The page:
Oil counties use GIS to catch up with rapid growth, plan ahead
DICKINSON, N.D. -- As roads, buildings and people change daily in the oilfield, sometimes officials just need a bird’s-eye view.
So county agencies turn to maps, often with geographic information system staff, to see where growth is occurring or may occur. Maps range from showing simple but ever-changing things, like roads, to where workforce housing is or where drilling will take place.
“If we want to know what’s going on in a certain area, we just use that deal and show us a printout of what’s going on,” McKenzie County Commission Chairman Ron Anderson said.
The county recently hired GIS specialist Aaron Chisholm, partly to catch up on physical addressing for emergency responders.
“We’ve been kinda floundering up here trying to get that done,” Anderson said. “... It’s such an important part for emergency service.”
And Chisholm is still working on it -- just on Friday morning, he addressed 50 new homes because of a new subdivision.
He’s catching up. When he started in December, he had 70 pending address requests -- for subdivisions, trailer parks, etc. -- but handled all those within a month.
Chisholm, who originally applied for an oilfield job in North Dakota, is often out on the road checking that addresses are accurate.
“A lot of people will get told that their address is something when it actually is something else,” he said.
But he uses the mapping for getting a handle on all aspects of the community’s growth, not just addresses.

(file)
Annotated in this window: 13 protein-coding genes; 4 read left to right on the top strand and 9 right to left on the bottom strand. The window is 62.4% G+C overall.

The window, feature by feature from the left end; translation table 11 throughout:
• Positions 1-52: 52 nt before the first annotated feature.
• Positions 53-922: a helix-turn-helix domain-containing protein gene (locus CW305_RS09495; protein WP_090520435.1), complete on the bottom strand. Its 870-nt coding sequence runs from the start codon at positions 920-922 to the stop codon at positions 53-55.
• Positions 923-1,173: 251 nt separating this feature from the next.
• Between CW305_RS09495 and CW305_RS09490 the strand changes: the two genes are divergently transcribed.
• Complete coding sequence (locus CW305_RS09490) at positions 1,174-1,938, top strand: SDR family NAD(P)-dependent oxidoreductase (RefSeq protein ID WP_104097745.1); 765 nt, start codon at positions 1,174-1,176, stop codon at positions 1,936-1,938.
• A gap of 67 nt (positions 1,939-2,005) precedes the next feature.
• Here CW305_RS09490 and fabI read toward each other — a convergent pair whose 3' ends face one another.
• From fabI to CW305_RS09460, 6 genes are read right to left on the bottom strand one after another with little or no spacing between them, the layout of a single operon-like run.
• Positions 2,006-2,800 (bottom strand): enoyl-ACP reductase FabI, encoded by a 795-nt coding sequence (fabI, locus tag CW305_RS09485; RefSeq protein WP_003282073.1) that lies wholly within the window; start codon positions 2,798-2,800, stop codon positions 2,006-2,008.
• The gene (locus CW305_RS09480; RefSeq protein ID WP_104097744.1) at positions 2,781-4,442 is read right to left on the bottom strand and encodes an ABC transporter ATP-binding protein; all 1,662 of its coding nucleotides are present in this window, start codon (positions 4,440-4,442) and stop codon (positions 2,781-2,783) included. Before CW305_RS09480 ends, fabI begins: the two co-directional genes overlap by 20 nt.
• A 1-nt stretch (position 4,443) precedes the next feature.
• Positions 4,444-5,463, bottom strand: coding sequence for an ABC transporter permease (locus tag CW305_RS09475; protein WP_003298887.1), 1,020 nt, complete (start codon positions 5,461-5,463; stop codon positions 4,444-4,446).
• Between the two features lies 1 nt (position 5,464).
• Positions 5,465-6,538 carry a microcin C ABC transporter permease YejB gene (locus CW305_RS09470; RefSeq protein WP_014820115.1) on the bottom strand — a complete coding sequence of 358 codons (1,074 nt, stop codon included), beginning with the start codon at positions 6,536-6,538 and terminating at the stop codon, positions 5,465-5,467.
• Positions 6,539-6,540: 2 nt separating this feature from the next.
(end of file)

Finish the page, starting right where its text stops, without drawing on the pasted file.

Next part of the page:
“I’m branching out to use it for everything,” he said, from water pipes and voter precincts to zoning and school taxing districts.
Williams County GIS technician Nick Youngstrom said county departments there use the maps rather than looking through plats.
“It sort of streamlines everything,” he said.
The county has maps online for rigs and wells, road weight restrictions, workforce housing and parcels.
The state’s Oil and Gas Division GIS map includes a “layer” that shows where drilling is going to occur, based on permits and when they expire.
“It was part of this greater infrastructure rollout that the governor’s office has done,” Department of Mineral Resources spokeswoman Alison Ritter said. “It was to help provide more transparency.”
“Communities or commissioners can take a look at our map server and see where some of the anticipated traffic may be,” she said, “and maybe take a look at that and where their school bus routes are or where some heavily impacted gravel roads (are).”
Though oil country is still largely in catchup mode, the maps can help plan ahead.
“If you have a school bus route that’s on a stretch of road that might anticipate some heavy drilling, maybe we can move that school bus route here or there to avoid that heavier influx of traffic,” Ritter said.
“The whole idea behind the layer was to help anticipate rig moves so communities can plan where some of the heavier traffic would be.”
Williams County commissioners pull up GIS maps during their meetings to get the larger picture, literally.
“They help you kind of visualize what’s going on in a way that maybe looking at an assortment of plats couldn’t,” Youngstrom said.
Planning ahead like that is one benefit of GIS in general, Chisholm said.
But, at least in McKenzie County, “we’re not to that point yet because we’re still in the catch-up phase,” he said.
“Hopefully soon we can start using GIS for the future.”